Austerity is simply not working and will have to be changed, a widespread view and one accepted by many including the Irish Congress of Trade Unions, ICTU, and Social Justice Ireland, Independent Tipperary Deputy Seamus Healy told the Dáil.
Jack O’Connor, president of SIPTU, the Services, Industrial, Professional and Technical Union, had accused the troika of sabotaging Ireland’s chances of recovering from the economic crisis by insisting on sticking to a strategy which had failed spectacularly in Ireland and across Europe, piling misery on working people and their families, he said.
“Even the International Monetary Fund, IMF, has now accepted its cuts are deeply damaging to the Irish economy,” he added. “It initially suggested that every euro taken out the economy would take another 50 cent out but now accepts it could be as high as €1.50. The European Commissioner for Employment, Social Affairs and Inclusion, László Andor, has said that too much austerity is being prescribed in the current crisis and a better way must be found to ensure growth. Not just nationally but across Europe, it is accepted austerity is simply not working and will have to be changed.”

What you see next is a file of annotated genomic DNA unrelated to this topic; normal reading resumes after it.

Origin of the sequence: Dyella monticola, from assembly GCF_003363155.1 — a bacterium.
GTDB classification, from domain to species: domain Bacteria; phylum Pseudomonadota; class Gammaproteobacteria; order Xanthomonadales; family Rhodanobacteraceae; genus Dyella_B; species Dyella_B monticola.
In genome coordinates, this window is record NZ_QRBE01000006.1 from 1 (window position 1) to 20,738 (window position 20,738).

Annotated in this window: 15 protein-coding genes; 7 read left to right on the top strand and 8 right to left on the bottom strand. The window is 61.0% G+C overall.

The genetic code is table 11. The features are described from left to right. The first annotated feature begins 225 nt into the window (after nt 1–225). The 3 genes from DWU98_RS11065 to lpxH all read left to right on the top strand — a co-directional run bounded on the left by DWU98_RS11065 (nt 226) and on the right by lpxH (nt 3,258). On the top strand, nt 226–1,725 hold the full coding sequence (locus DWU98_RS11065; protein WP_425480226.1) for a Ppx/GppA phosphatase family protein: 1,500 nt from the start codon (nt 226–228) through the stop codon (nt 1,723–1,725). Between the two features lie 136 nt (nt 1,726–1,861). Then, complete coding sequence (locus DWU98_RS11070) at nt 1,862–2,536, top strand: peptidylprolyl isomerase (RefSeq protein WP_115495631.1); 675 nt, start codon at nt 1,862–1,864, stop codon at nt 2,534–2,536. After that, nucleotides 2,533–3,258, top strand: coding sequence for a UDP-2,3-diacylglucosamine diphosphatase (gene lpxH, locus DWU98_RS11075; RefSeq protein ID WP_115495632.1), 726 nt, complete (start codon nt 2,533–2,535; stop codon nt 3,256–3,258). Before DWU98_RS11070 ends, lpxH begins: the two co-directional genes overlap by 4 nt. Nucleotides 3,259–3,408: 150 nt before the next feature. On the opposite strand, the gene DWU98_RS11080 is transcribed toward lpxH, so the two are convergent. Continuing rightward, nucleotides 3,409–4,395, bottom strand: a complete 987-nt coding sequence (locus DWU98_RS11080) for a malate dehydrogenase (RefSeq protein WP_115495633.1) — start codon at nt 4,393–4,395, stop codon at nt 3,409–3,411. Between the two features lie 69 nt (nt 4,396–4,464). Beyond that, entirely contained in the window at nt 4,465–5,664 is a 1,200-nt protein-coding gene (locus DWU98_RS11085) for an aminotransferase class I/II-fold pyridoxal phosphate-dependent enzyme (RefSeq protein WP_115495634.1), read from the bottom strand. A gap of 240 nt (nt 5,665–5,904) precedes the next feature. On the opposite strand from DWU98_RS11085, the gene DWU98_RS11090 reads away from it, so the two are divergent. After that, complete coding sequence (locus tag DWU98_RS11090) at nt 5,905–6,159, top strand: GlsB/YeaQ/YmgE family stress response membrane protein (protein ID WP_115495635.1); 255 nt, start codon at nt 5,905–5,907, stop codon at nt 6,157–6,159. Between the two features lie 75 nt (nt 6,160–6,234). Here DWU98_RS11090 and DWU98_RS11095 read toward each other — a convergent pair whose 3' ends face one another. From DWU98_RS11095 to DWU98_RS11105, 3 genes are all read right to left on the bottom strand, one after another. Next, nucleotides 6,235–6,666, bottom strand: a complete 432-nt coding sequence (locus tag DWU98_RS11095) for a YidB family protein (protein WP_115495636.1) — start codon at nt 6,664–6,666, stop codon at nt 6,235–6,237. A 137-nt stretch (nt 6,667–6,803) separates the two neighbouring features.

“What has this austerity done to families here?” he asked. “There are very many people going hungry. Caroline Carney, the General Council of the Bar of England and Wales, and Bertrand Maitre, the Economic and Social Research Institute, have shown that more than 10% of families experienced food poverty in 2012.”
The austerity visited on the country since the Government came into power had surely added to the impact of existing austerity measures, he said. There had been various other reports, including one from the Irish League of Credit Unions. Another from the Central Statistics Office stated more than 200,000 children in the country were living in poverty, some 500 children were homeless and 35% of lone parent families were living in relative or consistent poverty.